Editorial: A lesson in public records


Editorial: A lesson in public records

Michael Gold, editor

As I have been quoted, many times, there will never be a free nation without a free press. Citizens of most states do not enjoy the same ease of access to public information as those in Florida — we have one of the most open public records laws in the nation (F.S. 119).

Although I am a licensed private investigator, and possess the appropriate press credentials to be able to reach some public documents a bit faster than mere mortals, there is honestly no good reason for any citizen to be delayed, or, God forbid, denied, their right to inspect documents that the government possesses about themselves, other persons, or other entities.

The “fourth estate” is a named class in the First Amendment of the US Constitution; “Congress shall make no law … abridging the freedom of speech, or of the press.” So, as a member of the press, I use my privilege to reach newsworthy documents in the possession of our government so that I can include them in my published reports.

Which brings me to a philosophical point. Borrowing from the words of a great Republican president, Abraham Lincoln, why should a government, of the people, by the people, and for the people, be able to control the free flow of information about the people to the people? If it is the civic responsibility of the people to establish a government to provide those things for us as a nation that we cannot provide for ourselves, is every piece of information about those activities a matter of “national security”; so highly protected that a background check and fingerprints are required before you can be cleared to ever see it?

With that in mind, next week, Historic City News has learned that State Representative Travis Hutson will introduce HB 599 to the Transportation and Highway Safety Subcommittee; that, if approved, will create an “exemption” to the existing statutory requirement of the state to release information collected by electronic license plate readers upon the receipt of a citizen request.

Today, these readers appear alongside Florida roads and Interstate highway exit ramps, but nothing would stop them from being installed anywhere there was a public or private interest. In very simplistic terms, you could think of them like the vast sea of security cameras in every public place you can imagine — except that they are trained to focus on a vehicle’s license plate instead of a person’s face.

During Representative Hutson’s research, he says that he is aware of them either placed in fixed locations, such as parking garages, or in government vehicles. He praises the readers as “a more efficient way to be able to read the license plate without the officer having to manually input this data.”

At issue is what happens with this piece of information once it is collected. Unless it is protected as part of an ongoing criminal investigation, or falls under one of the few other existing “exemptions”, this data is stored and is able to be reviewed if need be.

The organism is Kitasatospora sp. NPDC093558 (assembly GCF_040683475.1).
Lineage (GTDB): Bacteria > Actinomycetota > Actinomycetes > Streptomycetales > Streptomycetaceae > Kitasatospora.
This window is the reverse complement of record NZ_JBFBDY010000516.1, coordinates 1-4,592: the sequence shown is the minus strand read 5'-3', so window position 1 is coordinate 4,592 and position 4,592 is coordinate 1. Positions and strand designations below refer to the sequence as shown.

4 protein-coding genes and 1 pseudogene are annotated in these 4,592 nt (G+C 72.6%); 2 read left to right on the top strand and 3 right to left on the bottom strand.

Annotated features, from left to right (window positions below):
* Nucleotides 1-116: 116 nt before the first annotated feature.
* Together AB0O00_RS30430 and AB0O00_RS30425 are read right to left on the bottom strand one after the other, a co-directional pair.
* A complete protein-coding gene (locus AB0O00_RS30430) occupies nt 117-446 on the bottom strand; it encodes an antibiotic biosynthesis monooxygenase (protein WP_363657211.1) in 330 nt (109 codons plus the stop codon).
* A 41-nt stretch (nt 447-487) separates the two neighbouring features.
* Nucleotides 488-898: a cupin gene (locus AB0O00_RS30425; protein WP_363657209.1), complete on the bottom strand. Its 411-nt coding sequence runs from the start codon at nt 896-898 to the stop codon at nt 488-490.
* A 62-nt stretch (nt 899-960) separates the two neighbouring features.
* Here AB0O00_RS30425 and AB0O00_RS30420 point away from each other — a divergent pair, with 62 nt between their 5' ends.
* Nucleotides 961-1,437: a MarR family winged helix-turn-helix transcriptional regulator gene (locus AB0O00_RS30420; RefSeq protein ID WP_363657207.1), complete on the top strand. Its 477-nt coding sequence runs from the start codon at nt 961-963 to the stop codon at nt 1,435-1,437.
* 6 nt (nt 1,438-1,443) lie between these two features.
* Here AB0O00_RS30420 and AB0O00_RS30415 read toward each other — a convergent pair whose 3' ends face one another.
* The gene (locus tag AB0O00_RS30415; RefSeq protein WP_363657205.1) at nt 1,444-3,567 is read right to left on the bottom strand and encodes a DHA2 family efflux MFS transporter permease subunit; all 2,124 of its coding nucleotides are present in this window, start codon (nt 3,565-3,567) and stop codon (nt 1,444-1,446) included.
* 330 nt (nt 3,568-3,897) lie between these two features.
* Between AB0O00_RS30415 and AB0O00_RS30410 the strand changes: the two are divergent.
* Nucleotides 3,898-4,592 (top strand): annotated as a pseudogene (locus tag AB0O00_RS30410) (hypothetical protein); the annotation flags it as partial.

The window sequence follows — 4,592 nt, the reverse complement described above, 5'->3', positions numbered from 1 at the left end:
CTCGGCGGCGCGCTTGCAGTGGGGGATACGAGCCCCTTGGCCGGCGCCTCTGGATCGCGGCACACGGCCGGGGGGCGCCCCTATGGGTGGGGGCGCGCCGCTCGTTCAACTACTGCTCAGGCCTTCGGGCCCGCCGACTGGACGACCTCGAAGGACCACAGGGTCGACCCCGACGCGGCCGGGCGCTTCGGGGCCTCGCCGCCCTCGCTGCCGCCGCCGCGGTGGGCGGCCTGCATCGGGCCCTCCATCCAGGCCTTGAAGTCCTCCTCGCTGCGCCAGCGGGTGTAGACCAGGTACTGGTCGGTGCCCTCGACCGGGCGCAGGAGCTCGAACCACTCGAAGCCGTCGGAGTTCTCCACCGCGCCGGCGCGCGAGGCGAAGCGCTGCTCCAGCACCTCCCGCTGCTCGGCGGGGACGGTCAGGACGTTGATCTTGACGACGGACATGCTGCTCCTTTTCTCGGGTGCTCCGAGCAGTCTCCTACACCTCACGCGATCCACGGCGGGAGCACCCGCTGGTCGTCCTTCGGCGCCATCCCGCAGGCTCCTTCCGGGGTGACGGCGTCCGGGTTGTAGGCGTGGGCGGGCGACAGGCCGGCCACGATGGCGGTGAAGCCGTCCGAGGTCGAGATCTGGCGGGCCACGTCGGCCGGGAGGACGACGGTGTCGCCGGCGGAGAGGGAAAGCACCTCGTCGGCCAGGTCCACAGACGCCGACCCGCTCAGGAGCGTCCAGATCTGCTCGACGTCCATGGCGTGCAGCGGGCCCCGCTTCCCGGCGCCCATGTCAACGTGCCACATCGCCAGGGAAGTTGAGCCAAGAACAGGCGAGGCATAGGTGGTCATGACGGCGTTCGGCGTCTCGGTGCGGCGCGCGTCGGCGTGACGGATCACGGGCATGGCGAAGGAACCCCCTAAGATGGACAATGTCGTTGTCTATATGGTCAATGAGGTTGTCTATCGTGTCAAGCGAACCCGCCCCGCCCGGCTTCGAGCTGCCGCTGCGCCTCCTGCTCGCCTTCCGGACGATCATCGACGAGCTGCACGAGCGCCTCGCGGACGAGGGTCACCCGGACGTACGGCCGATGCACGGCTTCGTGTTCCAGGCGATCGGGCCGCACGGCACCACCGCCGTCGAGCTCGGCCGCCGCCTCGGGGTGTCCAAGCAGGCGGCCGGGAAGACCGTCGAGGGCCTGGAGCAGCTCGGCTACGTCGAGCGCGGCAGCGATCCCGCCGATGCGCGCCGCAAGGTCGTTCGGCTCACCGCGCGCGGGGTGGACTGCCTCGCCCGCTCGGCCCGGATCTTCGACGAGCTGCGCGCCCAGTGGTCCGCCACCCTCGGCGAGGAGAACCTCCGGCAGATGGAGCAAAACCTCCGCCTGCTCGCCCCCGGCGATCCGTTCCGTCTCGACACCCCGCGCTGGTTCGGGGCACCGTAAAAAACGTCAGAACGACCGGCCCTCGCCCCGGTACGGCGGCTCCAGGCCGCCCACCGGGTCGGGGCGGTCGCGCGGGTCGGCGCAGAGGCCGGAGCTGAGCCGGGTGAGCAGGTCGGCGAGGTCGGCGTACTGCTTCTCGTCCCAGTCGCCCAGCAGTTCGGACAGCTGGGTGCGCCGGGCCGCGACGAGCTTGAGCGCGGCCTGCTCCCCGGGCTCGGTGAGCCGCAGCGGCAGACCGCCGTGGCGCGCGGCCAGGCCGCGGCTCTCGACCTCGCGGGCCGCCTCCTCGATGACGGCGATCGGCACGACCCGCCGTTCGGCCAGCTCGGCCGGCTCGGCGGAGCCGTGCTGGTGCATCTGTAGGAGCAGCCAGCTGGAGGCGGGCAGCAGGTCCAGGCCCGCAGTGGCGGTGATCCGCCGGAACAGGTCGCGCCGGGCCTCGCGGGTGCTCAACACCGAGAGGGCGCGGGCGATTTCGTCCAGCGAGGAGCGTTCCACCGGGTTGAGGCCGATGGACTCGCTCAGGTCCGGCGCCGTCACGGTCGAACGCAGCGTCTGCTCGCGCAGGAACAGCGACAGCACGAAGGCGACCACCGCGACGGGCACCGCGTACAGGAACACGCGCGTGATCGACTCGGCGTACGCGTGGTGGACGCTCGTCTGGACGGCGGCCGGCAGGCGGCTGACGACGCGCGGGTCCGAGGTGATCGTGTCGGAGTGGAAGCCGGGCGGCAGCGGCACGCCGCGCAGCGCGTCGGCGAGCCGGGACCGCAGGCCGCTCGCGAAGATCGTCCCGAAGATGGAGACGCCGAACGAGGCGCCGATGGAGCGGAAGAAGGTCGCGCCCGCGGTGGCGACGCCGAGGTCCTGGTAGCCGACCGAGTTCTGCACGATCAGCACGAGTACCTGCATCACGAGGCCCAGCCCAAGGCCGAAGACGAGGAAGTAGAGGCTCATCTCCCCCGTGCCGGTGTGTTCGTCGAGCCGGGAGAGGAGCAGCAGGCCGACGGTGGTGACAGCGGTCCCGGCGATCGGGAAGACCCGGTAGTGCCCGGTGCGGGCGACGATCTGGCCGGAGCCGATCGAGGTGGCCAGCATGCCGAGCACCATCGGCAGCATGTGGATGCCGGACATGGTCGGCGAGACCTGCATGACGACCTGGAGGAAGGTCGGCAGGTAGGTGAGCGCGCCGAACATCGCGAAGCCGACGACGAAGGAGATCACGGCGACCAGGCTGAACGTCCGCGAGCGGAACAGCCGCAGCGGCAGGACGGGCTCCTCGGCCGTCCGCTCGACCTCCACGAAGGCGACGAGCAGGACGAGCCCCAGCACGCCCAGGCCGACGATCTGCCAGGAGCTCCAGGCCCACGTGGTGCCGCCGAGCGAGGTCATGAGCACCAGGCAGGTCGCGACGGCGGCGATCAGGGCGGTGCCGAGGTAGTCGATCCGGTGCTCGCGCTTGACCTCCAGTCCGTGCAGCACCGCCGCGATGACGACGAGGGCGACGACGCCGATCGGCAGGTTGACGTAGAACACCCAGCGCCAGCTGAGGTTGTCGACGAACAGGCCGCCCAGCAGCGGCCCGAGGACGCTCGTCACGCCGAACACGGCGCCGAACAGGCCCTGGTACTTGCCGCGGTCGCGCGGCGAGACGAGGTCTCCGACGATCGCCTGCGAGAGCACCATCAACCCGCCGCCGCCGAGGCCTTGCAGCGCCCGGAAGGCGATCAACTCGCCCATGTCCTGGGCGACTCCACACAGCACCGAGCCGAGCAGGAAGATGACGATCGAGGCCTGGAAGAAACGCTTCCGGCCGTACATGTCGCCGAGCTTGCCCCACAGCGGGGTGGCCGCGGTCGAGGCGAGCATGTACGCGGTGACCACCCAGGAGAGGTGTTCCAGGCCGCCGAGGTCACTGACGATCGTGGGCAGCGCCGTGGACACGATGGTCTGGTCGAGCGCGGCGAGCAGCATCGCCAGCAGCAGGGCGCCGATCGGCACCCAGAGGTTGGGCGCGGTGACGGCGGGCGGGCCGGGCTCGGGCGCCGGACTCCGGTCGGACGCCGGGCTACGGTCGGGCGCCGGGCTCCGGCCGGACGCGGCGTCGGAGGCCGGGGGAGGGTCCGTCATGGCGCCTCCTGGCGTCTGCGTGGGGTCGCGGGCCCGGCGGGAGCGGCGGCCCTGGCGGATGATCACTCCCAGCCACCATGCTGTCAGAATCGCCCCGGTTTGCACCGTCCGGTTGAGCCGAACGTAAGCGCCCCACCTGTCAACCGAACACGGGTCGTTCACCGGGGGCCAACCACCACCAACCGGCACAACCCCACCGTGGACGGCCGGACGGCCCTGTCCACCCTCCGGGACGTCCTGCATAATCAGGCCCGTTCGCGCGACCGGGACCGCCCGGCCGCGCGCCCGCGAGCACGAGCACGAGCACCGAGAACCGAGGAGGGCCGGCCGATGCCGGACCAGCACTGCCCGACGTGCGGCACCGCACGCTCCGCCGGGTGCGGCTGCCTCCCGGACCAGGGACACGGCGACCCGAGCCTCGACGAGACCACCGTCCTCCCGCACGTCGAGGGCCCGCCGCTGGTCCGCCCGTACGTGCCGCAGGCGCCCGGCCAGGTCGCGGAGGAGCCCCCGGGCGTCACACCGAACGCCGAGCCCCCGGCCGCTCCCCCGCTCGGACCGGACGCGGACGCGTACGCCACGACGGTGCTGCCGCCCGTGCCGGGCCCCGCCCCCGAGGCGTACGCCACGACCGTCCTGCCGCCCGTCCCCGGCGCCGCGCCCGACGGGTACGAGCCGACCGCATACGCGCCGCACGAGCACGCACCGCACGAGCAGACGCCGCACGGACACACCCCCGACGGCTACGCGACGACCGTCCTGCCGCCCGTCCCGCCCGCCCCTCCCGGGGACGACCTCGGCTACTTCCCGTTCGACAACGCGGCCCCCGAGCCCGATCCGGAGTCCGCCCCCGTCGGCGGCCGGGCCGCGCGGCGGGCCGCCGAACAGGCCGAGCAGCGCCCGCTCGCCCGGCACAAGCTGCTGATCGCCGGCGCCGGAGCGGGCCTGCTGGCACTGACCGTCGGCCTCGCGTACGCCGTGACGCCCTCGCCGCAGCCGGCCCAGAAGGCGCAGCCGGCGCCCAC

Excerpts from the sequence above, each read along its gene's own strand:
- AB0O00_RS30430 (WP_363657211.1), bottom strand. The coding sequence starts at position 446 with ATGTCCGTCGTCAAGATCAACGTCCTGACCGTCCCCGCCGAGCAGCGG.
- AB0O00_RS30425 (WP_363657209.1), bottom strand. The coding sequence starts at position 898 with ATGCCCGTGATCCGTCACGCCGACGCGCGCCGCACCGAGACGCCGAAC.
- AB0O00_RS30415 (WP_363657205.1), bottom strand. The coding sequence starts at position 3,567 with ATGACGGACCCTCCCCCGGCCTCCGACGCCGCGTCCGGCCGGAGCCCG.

Hutson says this concerns him because “anyone” can initiate a public records request, for any reason, and they will obtain the information recorded; typically, the license tag number, the location where the information was collected, as well as the date and time of the transaction. As with all other public records requests in Florida, the requester does not have to give their personal information, nor are the employees allowed to ask for it.

Hutson, and the Bill’s supporters say that, although there is a legitimate reason to collect the information, it could be used to keep track of a person’s driving habits. The holder of the information could use this information against them, or to cause harm.

I say, Travis, you better have a more compelling reason than that. If the taxpayers are paying to collect the information, they should be allowed to see what was collected.

If an investigator employed by a defense attorney found that the vehicle of a defendant in a criminal trial could be placed on the other side of town, at the exact time the state alleged they were committing a crime, how does that “cause harm”? Or, maybe you are referring to the documented arrival of a cheating spouse at a “Notell-Motel” at the exact time that they are supposed to be attending an AA meeting? Surely that would be used “against them”?

Suffice to say that there are consequences for people who make bad choices and then try to obscure the truth about their actions. But, that is no reason to eliminate access to the truth; especially when that information belongs to the public.

If the information has a greater risk of doing harm, if known, than value, if available, maybe the state does not need to be collecting it in the first place? If it is, in fact, more valuable to collect and store the information by the state — then the citizens of the state should be allowed access to it.